THE SITUATION. Senate minority leader Franklin Drilon said Sunday, June 7, that without Bayanihan Two to replace the law that punishes violations of the community quarantine, there is no more law to support any CQ arrest.
Congress adjourned Thursday, June 4, without passing the law. President Duterte didn't certify it as urgent, which would've enabled its rapid approval.
There is no national law to base the quarantine arrest. How about the city ordinance? The Inter-Agency Task Force for Managing Emerging Infectious Diseases (IATF-MEID) has instructed local governments to pass the ordinance to enforce quarantine guidelines in their respective localities.
Stuck in City Council
In Cebu City, the proposed ordinance principally authored by Councilor David Tumulak was referred to the City Council committee on laws April 22, which conducted a public hearing last May 13, according to information sourced to Atty. Charisse Piramide, City Council secretary.
Apparently, there's no rush to pass the ordinance. Maybe because the lockdown has been gradually eased in phases: from enhanced to general to modified general, then eventually to zero quarantine. Or maybe, at least in the Senate, the punitive provisions are blamed for the "serious cases of abuse and inequity in the implementation of the law."
Effect on arrests
Even without Bayanihan Two (Bayanihan to Recover as One), after the lapse of Bayanihan One (Bayanihan to Heal as One), Drilon believes the government can still implement the activities to stop the spread of Covid-19 and to spur the country's economy.
What is clear by now, though initially disputed by Malacañang, is that Bayanihan One "was about granting emergency powers" and the law expired when Congress adjourned. (A "sunset provision" pushed by the Palace spokesman would've extended the law's life until June 25.)
In Cebu City, technically no arrests were made under the city ordinance, which is still stuck in the City Council, or even under Bayanihan One. Those detained were just lectured, or publicly warned on live-streamed program, or, minority Councilor Alvin Dizon sees as a possibility, made to dance the Sinulog before being sent home.
The arrest of eight protesters by the police last Friday, June 5, in the premises of the University of the Philippines-Cebu, was initially billed as police action against the quarantine ban on mass gathering of more than 10 persons. When it filed the charges, however, police dropped the Bayanihan law, a recognition that it is no longer in force.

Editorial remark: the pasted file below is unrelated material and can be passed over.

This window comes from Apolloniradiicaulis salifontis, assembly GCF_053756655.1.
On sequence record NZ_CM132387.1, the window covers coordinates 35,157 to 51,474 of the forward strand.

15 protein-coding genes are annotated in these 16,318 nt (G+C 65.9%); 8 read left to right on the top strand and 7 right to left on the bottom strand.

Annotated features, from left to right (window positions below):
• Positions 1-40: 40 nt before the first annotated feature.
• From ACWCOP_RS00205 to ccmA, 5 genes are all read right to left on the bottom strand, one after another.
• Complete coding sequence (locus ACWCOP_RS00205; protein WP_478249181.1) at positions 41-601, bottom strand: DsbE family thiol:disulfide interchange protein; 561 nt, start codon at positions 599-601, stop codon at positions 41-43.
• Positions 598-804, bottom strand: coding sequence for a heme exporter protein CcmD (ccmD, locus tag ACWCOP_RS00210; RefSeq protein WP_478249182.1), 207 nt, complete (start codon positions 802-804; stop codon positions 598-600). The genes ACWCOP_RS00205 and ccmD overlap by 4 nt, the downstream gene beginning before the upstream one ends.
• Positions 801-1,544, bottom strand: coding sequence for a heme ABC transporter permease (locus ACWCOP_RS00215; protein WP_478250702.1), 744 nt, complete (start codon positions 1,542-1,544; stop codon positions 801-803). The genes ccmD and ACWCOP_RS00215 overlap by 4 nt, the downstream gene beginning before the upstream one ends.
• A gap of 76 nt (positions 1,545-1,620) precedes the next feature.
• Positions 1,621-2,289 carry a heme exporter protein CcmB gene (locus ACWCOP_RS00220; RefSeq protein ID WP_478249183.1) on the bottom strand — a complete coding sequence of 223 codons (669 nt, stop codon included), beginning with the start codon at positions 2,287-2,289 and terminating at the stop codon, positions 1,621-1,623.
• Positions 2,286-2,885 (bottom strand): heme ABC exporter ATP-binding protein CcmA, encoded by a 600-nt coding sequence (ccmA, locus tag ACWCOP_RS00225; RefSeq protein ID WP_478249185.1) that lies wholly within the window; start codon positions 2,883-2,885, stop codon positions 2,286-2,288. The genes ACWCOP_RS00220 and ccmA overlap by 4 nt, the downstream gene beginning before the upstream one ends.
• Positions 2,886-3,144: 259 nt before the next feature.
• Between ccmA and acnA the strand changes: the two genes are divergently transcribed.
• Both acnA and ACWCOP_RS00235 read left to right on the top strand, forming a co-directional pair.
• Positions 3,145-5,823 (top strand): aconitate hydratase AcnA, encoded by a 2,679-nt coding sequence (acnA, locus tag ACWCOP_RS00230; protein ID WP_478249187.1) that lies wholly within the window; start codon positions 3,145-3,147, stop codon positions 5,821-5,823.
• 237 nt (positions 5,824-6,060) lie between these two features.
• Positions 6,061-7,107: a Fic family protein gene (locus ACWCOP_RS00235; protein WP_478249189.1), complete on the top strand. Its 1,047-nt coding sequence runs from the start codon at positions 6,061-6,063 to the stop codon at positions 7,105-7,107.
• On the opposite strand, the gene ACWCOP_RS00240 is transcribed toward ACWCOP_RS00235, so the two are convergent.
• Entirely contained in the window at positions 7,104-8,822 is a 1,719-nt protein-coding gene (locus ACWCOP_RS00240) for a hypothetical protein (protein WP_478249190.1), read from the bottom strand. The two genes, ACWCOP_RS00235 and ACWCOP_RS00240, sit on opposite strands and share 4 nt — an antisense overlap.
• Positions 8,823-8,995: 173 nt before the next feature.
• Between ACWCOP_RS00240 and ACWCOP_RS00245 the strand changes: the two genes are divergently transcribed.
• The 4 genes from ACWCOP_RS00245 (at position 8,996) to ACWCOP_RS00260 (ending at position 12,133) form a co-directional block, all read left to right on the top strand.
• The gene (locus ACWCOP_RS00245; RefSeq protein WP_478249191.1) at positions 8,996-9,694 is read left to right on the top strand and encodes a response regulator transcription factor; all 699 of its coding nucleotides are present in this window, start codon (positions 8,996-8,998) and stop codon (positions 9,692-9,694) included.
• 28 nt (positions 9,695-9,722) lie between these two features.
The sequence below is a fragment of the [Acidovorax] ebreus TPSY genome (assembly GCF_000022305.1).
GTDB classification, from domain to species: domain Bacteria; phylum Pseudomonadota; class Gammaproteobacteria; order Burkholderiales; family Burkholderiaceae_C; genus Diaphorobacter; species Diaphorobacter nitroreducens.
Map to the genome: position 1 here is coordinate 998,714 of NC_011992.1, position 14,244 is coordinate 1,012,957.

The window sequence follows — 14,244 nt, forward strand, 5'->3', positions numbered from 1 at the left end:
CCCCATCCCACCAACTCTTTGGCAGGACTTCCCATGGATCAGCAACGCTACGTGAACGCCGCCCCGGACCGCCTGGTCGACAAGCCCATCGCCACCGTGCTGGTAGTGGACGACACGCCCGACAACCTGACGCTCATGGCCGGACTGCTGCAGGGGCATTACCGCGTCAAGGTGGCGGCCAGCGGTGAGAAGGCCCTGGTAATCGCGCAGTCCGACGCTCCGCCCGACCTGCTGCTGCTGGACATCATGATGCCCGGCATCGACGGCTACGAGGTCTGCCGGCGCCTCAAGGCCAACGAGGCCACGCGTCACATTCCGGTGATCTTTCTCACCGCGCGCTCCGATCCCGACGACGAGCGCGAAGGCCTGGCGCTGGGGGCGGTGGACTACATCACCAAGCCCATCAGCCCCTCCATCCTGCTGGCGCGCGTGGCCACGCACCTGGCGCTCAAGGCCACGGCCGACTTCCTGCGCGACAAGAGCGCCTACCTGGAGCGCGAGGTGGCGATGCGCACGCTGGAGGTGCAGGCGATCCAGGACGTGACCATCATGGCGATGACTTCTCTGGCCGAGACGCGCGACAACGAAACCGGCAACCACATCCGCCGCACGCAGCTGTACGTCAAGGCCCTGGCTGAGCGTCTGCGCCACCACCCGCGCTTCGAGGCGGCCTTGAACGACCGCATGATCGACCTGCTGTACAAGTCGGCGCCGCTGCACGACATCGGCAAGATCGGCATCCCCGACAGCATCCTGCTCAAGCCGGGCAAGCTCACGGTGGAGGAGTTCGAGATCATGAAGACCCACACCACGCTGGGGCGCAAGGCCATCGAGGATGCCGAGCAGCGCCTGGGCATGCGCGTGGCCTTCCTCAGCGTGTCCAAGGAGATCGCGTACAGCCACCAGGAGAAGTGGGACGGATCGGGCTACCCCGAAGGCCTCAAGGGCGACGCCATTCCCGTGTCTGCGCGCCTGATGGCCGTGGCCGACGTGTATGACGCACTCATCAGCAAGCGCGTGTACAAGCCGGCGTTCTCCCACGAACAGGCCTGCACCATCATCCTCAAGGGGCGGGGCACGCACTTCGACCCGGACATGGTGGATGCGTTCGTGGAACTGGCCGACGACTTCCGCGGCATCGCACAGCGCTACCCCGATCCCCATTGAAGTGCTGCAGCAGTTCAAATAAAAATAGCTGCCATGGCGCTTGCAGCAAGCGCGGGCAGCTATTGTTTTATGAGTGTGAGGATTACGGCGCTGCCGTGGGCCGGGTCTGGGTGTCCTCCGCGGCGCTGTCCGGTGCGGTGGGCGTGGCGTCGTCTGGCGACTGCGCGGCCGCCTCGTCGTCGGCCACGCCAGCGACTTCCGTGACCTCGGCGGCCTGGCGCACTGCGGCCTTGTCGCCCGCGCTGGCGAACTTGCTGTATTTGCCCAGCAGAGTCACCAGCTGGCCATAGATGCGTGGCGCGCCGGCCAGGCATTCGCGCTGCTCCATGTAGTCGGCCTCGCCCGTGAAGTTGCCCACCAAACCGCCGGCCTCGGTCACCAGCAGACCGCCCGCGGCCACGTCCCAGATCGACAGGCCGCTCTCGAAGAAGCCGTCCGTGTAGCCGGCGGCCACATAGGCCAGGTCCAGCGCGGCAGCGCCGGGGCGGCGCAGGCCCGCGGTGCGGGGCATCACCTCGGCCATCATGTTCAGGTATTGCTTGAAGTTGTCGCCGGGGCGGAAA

Police can still stop you
No more arrest for sharing fake news, violating the curfew, or mass gathering (such as filling a church to capacity). The law is dead. And the ordinance, at least in Cebu City, is still in the mill.
That doesn't mean though police or tanod patrols or checkpoints cannot validly stop persons on the streets and determine why they are out of their homes. There has been no order dismantling border checkpoints and roving law enforcers. Besides, stop-and-accost is regular police activity to prevent crime, with or without any health emergency.
And the twist -- starting with no quarantine law to detain you -- police can find other laws if, say, you join a mass gathering without permit or refuse to submit to physical restraint, which opens the charge of simple disobedience or assault of a person in authority.
Fears and threat
Law enforcers would shift back to the early phase of the quarantine when Congress still hadn't passed the Bayanihan One and no ordinance was even filed in the city legislature yet.
Most people would comply even without the threat of punishment by jail or fine, as long as fear of the coronavirus would still be there.
Yet neither jail and fine nor the plague could keep out people who need to work and earn a living. Threat of loss of livelihood could drive away all those fears.